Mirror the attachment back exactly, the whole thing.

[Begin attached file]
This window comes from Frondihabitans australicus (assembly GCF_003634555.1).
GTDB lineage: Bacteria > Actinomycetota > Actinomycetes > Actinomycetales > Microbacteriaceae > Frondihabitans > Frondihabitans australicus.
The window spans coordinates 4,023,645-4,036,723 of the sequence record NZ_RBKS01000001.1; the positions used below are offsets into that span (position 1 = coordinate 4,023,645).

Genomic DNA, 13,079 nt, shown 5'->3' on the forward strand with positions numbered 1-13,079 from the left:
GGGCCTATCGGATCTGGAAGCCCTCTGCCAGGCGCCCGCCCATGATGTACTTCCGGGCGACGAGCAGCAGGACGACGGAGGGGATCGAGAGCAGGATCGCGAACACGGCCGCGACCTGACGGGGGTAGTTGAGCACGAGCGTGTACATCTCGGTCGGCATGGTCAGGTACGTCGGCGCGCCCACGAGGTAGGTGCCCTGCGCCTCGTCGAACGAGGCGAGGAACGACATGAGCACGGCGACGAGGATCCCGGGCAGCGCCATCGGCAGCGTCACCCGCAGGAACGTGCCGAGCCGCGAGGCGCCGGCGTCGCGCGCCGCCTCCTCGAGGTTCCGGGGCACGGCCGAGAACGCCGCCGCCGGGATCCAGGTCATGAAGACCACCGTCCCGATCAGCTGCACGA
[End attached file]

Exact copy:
This window comes from Frondihabitans australicus (assembly GCF_003634555.1).
GTDB lineage: Bacteria > Actinomycetota > Actinomycetes > Actinomycetales > Microbacteriaceae > Frondihabitans > Frondihabitans australicus.
The window spans coordinates 4,023,645-4,036,723 of the sequence record NZ_RBKS01000001.1; the positions used below are offsets into that span (position 1 = coordinate 4,023,645).

Genomic DNA, 13,079 nt, shown 5'->3' on the forward strand with positions numbered 1-13,079 from the left:
GGGCCTATCGGATCTGGAAGCCCTCTGCCAGGCGCCCGCCCATGATGTACTTCCGGGCGACGAGCAGCAGGACGACGGAGGGGATCGAGAGCAGGATCGCGAACACGGCCGCGACCTGACGGGGGTAGTTGAGCACGAGCGTGTACATCTCGGTCGGCATGGTCAGGTACGTCGGCGCGCCCACGAGGTAGGTGCCCTGCGCCTCGTCGAACGAGGCGAGGAACGACATGAGCACGGCGACGAGGATCCCGGGCAGCGCCATCGGCAGCGTCACCCGCAGGAACGTGCCGAGCCGCGAGGCGCCGGCGTCGCGCGCCGCCTCCTCGAGGTTCCGGGGCACGGCCGAGAACGCCGCCGCCGGGATCCAGGTCATGAAGACCACCGTCCCGATCAGCTGCACGA